Reaching a deal on the fiscal cliff is important to many business owners as they calculate pay roll, because it sets the tone for how much to take out in taxes.
As lawmakers go back and forth in Washington D.C, it's another day on the job for employees at James River Air Conditioning off of Broad Street.
Talks of going over the fiscal cliff didn't preoccupy people working on New Year's Eve. Company president Hugh Joyce has already addressed the issue when employees started asking if threats of a tax increase would affect their paycheck.
"What we have stressed to our employees is the majority of them will ultimately be unaffected short term," he said.
While Joyce says nothing changes on their next pay stub, for right now. The uncertainty of what comes next worries him.
"Right now we're using the old tax table which is lower and we don't know how high or how low [taxes will go], we don't know if they hit certain income earners, they would be taxed, others are not," he said. "Average America is suffering as we place through this game. And I hate to see it, it's unnecessary."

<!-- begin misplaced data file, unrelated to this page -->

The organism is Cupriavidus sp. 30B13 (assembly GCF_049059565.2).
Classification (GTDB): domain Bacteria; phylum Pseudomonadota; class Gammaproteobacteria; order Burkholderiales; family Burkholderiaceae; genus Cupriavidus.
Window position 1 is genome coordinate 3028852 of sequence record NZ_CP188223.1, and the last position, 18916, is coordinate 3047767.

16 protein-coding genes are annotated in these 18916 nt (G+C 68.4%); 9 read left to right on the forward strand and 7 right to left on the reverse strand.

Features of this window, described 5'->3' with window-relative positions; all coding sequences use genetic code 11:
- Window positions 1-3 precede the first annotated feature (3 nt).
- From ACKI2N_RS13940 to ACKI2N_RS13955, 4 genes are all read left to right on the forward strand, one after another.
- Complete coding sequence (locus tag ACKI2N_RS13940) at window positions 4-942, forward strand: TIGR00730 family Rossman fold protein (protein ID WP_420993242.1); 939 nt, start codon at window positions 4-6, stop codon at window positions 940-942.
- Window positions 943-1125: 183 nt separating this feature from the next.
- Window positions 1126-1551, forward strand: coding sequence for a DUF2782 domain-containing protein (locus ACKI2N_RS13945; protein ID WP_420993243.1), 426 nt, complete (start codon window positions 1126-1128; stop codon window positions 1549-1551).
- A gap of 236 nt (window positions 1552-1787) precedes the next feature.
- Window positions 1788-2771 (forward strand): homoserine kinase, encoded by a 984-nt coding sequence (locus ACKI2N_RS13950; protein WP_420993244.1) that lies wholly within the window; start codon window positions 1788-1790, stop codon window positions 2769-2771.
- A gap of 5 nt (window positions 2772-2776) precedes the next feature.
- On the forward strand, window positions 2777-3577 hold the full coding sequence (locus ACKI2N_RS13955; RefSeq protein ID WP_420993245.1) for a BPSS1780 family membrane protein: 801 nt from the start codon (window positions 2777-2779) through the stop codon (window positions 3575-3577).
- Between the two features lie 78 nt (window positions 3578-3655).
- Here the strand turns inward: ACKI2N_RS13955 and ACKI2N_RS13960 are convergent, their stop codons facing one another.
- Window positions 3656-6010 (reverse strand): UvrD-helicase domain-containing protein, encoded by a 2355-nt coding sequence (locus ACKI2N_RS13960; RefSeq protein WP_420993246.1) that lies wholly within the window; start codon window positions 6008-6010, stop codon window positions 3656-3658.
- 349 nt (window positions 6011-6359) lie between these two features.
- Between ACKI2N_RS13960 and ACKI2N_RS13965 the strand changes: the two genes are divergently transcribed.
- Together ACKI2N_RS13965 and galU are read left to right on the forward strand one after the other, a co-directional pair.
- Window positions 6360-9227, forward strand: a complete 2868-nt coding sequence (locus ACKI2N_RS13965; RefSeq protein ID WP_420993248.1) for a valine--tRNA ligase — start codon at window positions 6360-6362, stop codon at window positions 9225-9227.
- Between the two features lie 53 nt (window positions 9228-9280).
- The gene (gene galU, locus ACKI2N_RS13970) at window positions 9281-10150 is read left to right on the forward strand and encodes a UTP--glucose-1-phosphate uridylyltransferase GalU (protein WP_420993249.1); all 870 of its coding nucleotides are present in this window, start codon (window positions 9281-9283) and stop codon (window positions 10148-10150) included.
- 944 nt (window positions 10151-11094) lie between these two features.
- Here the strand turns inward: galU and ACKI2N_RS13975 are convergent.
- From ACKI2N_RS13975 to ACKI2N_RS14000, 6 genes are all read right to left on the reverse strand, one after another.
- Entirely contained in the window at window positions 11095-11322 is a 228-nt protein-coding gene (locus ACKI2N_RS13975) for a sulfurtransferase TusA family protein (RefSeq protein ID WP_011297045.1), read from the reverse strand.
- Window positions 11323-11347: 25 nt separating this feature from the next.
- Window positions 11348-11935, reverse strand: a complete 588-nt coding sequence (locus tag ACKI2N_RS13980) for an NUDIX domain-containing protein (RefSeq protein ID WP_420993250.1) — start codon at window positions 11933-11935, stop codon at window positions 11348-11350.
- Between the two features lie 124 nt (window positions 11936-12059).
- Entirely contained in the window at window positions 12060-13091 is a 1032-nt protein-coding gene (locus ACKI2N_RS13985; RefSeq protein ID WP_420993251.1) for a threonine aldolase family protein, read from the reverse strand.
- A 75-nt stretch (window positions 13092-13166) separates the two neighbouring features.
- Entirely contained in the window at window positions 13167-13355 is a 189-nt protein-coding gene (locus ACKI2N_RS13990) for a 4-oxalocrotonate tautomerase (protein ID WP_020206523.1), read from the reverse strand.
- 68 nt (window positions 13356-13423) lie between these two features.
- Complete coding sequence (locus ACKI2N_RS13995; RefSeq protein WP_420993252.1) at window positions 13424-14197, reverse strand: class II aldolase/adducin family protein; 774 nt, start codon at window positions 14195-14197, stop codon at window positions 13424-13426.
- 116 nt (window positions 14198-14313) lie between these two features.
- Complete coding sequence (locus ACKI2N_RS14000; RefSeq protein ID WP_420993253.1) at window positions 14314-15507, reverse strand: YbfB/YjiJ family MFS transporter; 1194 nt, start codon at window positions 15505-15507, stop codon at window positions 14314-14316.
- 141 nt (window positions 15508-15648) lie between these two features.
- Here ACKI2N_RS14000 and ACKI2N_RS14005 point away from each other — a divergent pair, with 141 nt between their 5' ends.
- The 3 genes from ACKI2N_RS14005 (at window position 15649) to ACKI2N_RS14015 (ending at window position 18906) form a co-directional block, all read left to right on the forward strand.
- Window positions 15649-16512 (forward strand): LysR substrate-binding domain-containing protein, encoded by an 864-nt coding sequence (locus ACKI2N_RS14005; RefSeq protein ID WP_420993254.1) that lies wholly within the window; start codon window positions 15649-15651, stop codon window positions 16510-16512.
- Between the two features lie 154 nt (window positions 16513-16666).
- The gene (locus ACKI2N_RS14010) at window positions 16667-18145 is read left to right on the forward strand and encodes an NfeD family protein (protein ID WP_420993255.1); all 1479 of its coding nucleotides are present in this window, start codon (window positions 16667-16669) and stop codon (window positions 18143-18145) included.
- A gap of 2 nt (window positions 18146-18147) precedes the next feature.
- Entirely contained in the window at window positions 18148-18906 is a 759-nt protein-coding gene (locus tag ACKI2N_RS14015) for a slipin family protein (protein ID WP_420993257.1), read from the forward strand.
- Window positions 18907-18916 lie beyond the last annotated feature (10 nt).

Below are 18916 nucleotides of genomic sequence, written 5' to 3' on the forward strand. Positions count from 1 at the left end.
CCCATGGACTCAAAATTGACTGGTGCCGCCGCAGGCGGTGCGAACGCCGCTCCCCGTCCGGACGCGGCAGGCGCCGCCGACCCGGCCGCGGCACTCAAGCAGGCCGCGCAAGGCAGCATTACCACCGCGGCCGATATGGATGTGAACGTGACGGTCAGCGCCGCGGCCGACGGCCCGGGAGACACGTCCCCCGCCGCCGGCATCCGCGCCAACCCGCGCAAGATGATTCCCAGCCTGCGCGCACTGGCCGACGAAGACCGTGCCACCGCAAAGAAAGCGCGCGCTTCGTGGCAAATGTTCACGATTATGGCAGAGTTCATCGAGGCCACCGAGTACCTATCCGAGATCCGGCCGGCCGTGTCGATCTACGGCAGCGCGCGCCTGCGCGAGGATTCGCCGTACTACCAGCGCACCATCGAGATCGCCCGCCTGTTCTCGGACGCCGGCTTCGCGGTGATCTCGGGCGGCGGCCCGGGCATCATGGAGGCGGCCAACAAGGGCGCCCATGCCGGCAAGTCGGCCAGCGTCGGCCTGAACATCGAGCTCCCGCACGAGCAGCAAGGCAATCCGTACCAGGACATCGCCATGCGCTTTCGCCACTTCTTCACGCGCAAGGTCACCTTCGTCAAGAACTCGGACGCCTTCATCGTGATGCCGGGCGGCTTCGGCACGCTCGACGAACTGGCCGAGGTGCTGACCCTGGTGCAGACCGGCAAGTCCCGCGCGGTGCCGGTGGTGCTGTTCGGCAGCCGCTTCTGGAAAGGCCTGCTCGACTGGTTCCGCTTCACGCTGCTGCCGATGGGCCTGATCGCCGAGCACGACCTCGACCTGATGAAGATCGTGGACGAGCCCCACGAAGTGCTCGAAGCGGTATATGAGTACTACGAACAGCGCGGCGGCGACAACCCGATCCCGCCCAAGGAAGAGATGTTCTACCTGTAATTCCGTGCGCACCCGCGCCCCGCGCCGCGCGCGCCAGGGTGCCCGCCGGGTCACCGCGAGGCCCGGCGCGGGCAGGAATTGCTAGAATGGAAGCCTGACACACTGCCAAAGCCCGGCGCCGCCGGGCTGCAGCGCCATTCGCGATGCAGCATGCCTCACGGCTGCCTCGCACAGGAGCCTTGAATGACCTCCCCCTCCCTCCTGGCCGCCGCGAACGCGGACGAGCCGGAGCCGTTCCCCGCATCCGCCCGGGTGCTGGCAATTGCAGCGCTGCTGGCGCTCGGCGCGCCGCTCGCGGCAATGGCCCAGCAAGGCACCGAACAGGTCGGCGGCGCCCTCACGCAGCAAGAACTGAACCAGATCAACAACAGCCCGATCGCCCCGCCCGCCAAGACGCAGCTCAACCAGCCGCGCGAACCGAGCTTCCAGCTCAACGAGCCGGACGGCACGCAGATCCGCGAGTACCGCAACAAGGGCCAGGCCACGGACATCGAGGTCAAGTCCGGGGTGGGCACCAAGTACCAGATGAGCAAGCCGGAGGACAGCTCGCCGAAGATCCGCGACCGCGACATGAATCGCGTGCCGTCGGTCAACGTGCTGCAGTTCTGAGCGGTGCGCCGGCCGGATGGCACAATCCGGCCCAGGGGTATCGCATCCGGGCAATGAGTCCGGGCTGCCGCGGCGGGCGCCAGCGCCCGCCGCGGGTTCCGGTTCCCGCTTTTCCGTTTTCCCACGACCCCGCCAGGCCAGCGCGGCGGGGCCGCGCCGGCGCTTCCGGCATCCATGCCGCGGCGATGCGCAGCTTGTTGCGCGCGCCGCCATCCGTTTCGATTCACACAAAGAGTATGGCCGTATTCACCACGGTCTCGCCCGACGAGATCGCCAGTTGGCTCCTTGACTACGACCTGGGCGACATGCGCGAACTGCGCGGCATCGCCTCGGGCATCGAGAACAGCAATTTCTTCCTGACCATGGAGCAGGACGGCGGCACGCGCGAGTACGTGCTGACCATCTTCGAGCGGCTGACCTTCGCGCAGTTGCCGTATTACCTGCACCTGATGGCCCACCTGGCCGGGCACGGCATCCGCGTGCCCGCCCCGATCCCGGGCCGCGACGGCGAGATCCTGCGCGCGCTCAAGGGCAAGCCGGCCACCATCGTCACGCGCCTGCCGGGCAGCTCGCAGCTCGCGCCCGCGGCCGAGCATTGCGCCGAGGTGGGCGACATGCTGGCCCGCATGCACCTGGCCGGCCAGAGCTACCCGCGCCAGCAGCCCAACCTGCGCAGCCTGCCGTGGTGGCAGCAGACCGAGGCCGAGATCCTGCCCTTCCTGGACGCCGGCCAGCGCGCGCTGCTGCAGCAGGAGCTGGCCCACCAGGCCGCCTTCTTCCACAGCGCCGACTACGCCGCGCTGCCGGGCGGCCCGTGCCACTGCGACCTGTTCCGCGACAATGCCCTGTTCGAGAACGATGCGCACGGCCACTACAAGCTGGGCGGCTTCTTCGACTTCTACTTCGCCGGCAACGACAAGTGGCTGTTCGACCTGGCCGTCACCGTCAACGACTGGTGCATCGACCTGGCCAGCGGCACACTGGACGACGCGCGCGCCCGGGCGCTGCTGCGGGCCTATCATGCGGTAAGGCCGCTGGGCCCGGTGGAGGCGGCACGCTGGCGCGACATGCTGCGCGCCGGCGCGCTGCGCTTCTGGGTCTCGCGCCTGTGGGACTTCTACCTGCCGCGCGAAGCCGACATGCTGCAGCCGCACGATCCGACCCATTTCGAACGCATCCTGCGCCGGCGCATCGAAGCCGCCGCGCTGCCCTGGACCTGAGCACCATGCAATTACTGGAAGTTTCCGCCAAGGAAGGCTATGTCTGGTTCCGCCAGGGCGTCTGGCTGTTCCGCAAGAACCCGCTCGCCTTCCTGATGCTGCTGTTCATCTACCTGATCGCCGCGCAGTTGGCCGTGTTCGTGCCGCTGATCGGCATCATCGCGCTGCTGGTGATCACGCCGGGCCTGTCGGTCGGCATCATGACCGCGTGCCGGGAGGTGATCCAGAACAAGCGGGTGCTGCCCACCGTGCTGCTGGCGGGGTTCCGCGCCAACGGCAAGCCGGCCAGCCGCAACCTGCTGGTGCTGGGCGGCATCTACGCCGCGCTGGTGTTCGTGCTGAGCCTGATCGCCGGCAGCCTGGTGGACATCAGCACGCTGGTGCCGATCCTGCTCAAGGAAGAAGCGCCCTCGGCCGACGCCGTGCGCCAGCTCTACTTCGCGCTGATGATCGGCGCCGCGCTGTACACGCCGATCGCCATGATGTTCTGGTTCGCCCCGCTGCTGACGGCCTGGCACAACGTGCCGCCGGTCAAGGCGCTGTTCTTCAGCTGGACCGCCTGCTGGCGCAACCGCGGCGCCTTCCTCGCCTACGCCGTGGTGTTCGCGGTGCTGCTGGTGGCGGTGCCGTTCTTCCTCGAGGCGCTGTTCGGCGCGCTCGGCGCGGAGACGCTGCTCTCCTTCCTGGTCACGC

Another issue, even if a deal is reached on the fiscal cliff automatic spending cuts will go into effect and thousands of federal employees could lose their jobs. Sounding off on NBC12's Facebook page, the issue hit a nerve.
One viewer wrote, "Good the gov't needs cuts. Lots of them their throwing our money away like it's going out of style!!"
Another wrote, "Forget middle class status, we are quickly becoming the working poor!!"
As a business owner, Joyce has his own suggestion.
"If it was me I think I would extend everything another year or two with everything the way it is and take a more comprehensive approach," he said.
James River Air Conditioning has been in business for about 35 years and they say no matter what happens in D.C. the have always managed to find a way to stay in business.
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